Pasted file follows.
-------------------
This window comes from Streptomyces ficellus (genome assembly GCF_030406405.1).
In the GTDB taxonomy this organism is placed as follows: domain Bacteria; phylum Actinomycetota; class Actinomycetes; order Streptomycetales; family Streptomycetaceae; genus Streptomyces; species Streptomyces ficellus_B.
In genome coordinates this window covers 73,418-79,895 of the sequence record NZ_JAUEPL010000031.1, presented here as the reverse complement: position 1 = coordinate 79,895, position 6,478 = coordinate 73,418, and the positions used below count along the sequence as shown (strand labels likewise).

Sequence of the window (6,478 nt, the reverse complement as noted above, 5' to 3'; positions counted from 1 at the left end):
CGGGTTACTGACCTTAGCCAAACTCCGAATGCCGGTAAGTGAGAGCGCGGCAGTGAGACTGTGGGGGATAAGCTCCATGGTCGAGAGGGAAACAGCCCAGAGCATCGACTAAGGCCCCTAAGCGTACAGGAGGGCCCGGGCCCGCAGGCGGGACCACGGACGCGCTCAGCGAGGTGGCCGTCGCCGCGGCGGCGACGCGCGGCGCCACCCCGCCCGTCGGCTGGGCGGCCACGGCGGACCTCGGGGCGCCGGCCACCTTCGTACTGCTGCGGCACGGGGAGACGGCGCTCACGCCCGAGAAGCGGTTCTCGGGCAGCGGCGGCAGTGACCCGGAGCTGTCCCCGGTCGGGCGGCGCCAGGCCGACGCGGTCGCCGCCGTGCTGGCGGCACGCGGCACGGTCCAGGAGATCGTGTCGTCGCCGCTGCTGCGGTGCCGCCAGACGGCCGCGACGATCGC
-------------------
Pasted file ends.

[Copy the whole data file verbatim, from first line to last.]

This window comes from Streptomyces ficellus (genome assembly GCF_030406405.1).
In the GTDB taxonomy this organism is placed as follows: domain Bacteria; phylum Actinomycetota; class Actinomycetes; order Streptomycetales; family Streptomycetaceae; genus Streptomyces; species Streptomyces ficellus_B.
In genome coordinates this window covers 73,418-79,895 of the sequence record NZ_JAUEPL010000031.1, presented here as the reverse complement: position 1 = coordinate 79,895, position 6,478 = coordinate 73,418, and the positions used below count along the sequence as shown (strand labels likewise).

Sequence of the window (6,478 nt, the reverse complement as noted above, 5' to 3'; positions counted from 1 at the left end):
CGGGTTACTGACCTTAGCCAAACTCCGAATGCCGGTAAGTGAGAGCGCGGCAGTGAGACTGTGGGGGATAAGCTCCATGGTCGAGAGGGAAACAGCCCAGAGCATCGACTAAGGCCCCTAAGCGTACAGGAGGGCCCGGGCCCGCAGGCGGGACCACGGACGCGCTCAGCGAGGTGGCCGTCGCCGCGGCGGCGACGCGCGGCGCCACCCCGCCCGTCGGCTGGGCGGCCACGGCGGACCTCGGGGCGCCGGCCACCTTCGTACTGCTGCGGCACGGGGAGACGGCGCTCACGCCCGAGAAGCGGTTCTCGGGCAGCGGCGGCAGTGACCCGGAGCTGTCCCCGGTCGGGCGGCGCCAGGCCGACGCGGTCGCCGCCGTGCTGGCGGCACGCGGCACGGTCCAGGAGATCGTGTCGTCGCCGCTGCTGCGGTGCCGCCAGACGGCCGCGACGATCGC